Ethiopia : Washington row over 'Little Ethiopia'

panafrica

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Aug 24, 2002
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The Diaspora
In Washington DC, the city council is due to make a decision shortly on whether to give an official name to a part of the city commonly known as "Little Ethiopia".

In the past few years, immigrants from that African country have bought property and set up businesses in what was previously a neglected part of the US capital. But not everyone is happy with the proposal.

Andrew Laurence, head of the Ethiopian American cultural centre, is my unofficial guide to the area.

As we thread our way through a stretch of shops and restaurants, with names such as Etete and Feker Sound, he tells me of the deep cultural links between the land of his Irish-American mother and that of his Ethiopian father.

"When the African-Americans would read in the Bible about Ethiopia, they would say: 'Well that's us, that's Africa.' They were able to use that to inspire them throughout the whole period of slavery."

And now this community is hoping these links will be formally recognised. The DC city council is considering a proposal to give this area an official title, such as Little Ethiopia.

Mr Laurence is involved in the lobbying, and in the bars and restaurants we enter, the smell of doro wat chicken stew mingles with a sense of expectation.

"It's so important for us, like the Chinese or the Koreans, to have our own little village, or little area, so that we can be proud of ourselves. We want to show the Americans our culture and traditions," says Mr Laurence.

http://news.bbc.co.uk/1/hi/world/americas/4121654.stm
 

panafrica

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militant said:
Hey, if there is chinatown, why not? But I think it will get fierce opposition from whites, given that it kind of awakens them to the fact that black immigrants are coming in. Possible backlash, may be they might tighten entry for black immigrants more than it is already. Interesting to see what happens :tweety:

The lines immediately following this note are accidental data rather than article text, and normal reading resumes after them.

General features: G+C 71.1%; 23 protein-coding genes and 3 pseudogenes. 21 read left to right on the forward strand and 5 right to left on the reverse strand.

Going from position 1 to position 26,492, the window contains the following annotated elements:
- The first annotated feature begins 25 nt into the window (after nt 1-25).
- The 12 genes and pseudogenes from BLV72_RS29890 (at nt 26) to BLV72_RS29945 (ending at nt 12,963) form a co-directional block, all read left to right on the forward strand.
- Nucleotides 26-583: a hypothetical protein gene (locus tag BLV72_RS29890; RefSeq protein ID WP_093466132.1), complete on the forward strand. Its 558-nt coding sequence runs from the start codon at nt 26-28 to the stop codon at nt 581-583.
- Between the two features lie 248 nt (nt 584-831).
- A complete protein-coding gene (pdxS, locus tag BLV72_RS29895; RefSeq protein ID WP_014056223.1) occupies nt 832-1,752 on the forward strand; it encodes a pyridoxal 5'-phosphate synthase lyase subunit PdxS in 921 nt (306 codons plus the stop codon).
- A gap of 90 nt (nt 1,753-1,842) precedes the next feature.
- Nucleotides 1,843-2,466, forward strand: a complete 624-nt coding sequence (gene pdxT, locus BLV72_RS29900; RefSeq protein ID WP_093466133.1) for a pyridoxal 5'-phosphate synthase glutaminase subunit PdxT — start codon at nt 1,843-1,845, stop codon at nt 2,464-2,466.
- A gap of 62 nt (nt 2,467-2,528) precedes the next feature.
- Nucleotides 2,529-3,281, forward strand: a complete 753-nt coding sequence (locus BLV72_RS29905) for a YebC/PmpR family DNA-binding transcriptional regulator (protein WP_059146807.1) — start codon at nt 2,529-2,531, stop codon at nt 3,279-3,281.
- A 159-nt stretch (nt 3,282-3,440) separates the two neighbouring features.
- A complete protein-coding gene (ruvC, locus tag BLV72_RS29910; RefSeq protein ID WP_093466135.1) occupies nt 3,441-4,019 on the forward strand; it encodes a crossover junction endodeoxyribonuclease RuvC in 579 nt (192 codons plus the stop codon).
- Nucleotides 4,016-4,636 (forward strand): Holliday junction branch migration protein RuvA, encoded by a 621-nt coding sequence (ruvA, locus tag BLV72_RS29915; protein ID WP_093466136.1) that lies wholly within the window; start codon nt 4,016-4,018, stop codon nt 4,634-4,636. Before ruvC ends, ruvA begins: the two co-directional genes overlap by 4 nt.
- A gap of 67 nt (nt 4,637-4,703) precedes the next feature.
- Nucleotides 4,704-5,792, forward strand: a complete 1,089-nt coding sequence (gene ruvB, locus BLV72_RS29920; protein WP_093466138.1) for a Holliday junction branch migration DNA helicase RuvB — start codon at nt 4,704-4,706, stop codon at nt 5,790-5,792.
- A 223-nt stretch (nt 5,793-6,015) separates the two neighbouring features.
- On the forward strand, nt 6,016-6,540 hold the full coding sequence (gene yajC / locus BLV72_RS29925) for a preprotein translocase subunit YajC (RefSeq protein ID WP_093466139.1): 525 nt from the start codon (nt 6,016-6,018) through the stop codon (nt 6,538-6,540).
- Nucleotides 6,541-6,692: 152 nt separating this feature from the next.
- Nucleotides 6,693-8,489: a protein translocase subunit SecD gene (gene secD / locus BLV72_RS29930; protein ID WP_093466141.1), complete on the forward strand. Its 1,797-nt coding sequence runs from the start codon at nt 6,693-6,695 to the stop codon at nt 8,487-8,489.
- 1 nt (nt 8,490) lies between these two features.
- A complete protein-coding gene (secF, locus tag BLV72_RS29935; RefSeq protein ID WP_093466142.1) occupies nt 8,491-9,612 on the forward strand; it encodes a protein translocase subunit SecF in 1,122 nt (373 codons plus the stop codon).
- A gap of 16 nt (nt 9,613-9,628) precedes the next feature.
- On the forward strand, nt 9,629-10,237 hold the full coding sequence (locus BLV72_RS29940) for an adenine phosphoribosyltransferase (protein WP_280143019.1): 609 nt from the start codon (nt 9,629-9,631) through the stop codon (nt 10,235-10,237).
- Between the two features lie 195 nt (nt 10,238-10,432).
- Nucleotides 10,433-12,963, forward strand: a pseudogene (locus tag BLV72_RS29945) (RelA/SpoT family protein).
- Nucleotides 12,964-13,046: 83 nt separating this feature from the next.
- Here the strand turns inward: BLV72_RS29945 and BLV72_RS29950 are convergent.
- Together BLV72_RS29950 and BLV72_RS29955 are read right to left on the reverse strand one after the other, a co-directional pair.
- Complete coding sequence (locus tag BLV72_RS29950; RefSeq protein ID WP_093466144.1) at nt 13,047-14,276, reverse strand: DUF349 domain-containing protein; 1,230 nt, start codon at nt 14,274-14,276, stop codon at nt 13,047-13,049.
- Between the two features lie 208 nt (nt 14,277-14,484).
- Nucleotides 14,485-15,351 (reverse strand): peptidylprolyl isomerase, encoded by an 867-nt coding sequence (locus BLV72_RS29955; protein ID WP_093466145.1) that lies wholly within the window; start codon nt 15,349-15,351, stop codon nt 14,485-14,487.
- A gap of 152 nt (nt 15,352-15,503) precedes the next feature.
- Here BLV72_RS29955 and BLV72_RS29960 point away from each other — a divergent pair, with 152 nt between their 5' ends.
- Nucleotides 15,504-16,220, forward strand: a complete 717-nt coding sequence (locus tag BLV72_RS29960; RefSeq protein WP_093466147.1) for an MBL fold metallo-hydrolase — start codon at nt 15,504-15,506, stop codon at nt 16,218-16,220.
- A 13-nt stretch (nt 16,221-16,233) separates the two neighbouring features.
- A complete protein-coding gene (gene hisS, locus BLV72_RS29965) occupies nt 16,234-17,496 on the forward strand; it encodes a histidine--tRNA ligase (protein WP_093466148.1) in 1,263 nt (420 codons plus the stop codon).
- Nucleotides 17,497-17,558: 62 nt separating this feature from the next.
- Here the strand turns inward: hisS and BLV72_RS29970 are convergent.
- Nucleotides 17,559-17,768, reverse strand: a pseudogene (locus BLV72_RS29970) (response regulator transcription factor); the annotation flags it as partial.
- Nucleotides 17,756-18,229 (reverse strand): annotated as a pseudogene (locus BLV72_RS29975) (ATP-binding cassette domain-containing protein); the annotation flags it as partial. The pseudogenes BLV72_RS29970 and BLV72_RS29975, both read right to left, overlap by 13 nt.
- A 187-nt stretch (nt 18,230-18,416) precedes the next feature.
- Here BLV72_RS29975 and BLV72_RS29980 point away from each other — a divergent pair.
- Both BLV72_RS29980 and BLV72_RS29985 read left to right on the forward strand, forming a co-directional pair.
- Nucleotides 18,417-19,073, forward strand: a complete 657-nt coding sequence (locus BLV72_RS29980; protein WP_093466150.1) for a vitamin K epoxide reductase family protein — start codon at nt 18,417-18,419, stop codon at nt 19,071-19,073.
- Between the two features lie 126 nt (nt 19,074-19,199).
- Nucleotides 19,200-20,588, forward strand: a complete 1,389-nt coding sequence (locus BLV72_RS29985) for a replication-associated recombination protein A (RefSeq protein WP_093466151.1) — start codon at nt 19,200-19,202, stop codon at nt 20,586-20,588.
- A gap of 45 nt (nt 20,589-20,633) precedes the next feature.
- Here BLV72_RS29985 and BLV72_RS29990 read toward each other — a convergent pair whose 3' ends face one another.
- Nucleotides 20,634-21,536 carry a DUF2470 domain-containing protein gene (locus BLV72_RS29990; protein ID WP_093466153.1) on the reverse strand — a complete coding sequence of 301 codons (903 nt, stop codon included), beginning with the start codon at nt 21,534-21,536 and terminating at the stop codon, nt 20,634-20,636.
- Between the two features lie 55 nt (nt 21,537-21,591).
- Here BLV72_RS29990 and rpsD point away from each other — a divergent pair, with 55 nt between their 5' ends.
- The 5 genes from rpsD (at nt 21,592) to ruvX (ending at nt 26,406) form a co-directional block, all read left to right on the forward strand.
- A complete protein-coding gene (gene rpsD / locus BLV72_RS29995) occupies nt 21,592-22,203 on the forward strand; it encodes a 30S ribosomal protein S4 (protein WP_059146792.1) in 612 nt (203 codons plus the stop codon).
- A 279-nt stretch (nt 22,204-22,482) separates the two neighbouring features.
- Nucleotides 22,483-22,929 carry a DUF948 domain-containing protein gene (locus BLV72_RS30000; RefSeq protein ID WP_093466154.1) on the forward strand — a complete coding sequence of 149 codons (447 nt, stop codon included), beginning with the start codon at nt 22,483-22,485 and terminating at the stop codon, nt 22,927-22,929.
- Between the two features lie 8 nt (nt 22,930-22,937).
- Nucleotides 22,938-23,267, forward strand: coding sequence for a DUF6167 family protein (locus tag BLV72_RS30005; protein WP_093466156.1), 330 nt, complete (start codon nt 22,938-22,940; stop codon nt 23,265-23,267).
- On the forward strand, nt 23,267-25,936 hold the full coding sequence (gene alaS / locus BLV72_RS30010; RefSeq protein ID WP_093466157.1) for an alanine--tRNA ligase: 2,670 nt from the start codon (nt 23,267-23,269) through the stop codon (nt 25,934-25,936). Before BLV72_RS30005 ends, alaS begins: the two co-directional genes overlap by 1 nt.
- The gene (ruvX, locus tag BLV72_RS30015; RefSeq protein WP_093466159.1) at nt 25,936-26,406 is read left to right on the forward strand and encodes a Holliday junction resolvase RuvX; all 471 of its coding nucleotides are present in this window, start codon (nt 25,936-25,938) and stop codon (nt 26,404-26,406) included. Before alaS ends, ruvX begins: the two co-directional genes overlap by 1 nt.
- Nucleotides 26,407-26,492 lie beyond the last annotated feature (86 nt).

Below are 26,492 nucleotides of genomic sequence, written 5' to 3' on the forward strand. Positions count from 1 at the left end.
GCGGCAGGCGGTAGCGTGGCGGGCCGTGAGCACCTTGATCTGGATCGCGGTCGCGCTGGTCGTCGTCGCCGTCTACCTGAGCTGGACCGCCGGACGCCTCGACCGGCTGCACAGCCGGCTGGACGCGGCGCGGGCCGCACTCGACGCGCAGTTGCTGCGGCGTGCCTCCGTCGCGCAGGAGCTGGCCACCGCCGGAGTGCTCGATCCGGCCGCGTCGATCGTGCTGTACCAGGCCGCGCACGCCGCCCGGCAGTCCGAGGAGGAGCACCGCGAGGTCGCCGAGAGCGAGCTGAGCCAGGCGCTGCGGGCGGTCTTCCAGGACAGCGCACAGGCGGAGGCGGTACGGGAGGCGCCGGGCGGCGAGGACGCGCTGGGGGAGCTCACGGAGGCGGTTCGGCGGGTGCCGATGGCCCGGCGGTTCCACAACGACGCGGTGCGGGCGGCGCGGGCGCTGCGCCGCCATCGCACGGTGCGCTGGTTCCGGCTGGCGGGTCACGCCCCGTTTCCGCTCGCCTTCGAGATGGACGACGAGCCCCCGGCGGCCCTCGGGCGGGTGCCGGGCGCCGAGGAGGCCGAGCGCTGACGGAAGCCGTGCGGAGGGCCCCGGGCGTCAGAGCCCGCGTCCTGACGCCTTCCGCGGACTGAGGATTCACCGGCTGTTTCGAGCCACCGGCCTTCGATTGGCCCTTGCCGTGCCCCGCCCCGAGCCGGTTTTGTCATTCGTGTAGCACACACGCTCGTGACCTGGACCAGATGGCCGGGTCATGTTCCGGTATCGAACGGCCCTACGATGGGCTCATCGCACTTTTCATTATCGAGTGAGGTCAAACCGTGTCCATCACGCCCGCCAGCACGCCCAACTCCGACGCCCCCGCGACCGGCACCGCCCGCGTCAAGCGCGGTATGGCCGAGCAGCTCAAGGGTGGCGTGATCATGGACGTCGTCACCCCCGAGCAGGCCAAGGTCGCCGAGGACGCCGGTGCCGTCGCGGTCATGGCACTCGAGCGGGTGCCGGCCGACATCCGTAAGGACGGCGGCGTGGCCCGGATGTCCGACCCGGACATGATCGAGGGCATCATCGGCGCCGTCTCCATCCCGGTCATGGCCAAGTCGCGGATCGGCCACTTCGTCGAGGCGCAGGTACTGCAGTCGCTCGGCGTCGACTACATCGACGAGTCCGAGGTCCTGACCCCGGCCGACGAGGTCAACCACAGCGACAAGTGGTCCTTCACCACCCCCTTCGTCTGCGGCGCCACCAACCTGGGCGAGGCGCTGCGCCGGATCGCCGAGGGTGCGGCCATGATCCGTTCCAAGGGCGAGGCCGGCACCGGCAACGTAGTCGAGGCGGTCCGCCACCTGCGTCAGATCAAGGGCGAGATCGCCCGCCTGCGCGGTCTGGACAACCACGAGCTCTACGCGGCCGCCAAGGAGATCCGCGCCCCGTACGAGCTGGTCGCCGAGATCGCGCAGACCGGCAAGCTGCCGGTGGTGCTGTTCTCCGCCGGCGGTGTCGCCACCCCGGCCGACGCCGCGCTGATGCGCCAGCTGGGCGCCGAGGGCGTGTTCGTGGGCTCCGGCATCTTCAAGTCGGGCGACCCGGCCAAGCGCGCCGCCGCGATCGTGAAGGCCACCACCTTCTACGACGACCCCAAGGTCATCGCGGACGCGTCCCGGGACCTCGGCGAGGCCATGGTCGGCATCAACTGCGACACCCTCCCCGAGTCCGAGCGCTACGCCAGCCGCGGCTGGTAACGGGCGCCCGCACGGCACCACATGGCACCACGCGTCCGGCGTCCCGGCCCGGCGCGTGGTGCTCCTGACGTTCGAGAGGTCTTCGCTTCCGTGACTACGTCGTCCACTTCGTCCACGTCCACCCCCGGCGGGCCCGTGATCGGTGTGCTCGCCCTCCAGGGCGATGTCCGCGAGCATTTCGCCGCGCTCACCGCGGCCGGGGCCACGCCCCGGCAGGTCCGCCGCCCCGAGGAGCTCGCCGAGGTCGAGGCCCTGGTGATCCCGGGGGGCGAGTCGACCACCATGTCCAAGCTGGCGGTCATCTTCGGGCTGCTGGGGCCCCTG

Not necessarily, the Ethiopian population of DC is pretty powerful. Essentially all we are talking about is an official name, for all intents and purposes....this area of DC is "little" Ethiopia regardless of the name.
 

African_Prince

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Jan 1, 2005
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There's also a Little Ethiopia in Los Angeles

Little Ethiopia: How it happened
by Azeb Tadesse & Meron Ahadu
A perspective from the people behind the idea

By now, most people have heard of Little Ethiopia in Los Angeles, a place named for its unique ability to put forward a serving of Ethiopia. Along with the news, there have been many speculations on how this event came about and what it took to visibly acknowledge the essence of the area. As with most things in this world, Little Ethiopia began as a notion. Over a 10-year period, a number of Ethiopian restaurants and specialty store businesses slowly began to relocate to a strip on Fairfax Avenue. The neighborhood was soon transformed from an abandoned boarded up drive-by strip into a hub for community life, buzzing with colors, aroma, and affability of Ethiopian’s ancestral home. As years passed, Ethiopians and Angelinos began to label the area as “Little Addis”, “Little Ethiopia”, and “Ethiopian Restaurant Row”.

The notion began to take hold after PBS aired a segment of Huell Howeser’s popular “Our Neighborhood” show entitled “Little Ethiopia”. Meron Ahadu, co-author of this article, was the tour guide for that segment and the show got its title from the fact that the strip offered visitors a slice of Ethiopia.